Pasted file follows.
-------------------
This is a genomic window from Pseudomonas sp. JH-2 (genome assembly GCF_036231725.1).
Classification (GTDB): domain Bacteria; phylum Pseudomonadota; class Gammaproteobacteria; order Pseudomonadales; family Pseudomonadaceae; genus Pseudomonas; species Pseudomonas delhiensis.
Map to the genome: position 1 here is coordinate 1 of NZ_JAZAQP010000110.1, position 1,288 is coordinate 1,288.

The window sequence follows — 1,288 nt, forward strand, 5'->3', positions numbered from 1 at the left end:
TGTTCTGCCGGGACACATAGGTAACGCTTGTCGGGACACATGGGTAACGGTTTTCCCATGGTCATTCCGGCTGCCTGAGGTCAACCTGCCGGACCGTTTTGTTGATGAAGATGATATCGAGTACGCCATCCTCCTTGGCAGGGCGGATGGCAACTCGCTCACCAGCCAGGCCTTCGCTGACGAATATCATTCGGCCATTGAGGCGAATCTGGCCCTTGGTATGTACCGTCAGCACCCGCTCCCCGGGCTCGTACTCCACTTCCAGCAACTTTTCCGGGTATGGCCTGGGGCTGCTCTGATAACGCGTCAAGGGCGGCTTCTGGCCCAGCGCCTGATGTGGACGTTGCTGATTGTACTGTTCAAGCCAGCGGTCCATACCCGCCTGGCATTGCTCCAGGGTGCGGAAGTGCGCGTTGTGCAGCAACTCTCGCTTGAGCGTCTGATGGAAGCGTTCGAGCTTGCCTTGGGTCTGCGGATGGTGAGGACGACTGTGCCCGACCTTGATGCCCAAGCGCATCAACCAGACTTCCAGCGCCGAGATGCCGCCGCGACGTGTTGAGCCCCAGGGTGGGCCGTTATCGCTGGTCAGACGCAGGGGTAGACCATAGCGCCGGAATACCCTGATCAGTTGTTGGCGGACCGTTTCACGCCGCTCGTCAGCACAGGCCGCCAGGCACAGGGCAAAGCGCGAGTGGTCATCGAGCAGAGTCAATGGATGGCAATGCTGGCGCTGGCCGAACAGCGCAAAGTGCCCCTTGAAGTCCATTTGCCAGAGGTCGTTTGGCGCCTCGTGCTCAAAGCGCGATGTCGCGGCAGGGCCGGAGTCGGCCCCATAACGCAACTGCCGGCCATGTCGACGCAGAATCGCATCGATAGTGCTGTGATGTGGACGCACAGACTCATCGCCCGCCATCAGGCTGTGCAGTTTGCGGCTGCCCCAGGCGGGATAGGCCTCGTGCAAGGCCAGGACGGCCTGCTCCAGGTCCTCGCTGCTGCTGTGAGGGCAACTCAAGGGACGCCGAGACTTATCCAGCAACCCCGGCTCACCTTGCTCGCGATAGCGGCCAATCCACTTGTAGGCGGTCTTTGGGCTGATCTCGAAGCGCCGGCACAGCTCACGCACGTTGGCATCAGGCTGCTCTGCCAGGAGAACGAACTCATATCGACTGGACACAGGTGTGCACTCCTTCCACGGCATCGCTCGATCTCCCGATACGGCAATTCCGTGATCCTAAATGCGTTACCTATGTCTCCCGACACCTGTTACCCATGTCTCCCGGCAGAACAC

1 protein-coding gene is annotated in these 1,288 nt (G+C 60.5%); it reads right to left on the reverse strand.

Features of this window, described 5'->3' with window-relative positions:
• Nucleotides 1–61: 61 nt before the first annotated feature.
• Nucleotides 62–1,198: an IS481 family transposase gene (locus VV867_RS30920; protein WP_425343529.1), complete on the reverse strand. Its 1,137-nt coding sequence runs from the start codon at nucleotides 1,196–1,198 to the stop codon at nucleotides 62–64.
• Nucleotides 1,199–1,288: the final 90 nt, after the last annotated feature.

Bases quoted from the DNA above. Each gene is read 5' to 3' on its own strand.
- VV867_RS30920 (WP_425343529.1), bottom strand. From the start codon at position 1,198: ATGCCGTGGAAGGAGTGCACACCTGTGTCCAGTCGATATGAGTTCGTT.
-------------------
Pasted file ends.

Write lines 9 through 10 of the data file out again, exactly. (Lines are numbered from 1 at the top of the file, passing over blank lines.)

• Nucleotides 62–1,198: an IS481 family transposase gene (locus VV867_RS30920; protein WP_425343529.1), complete on the reverse strand. Its 1,137-nt coding sequence runs from the start codon at nucleotides 1,196–1,198 to the stop codon at nucleotides 62–64.
• Nucleotides 1,199–1,288: the final 90 nt, after the last annotated feature.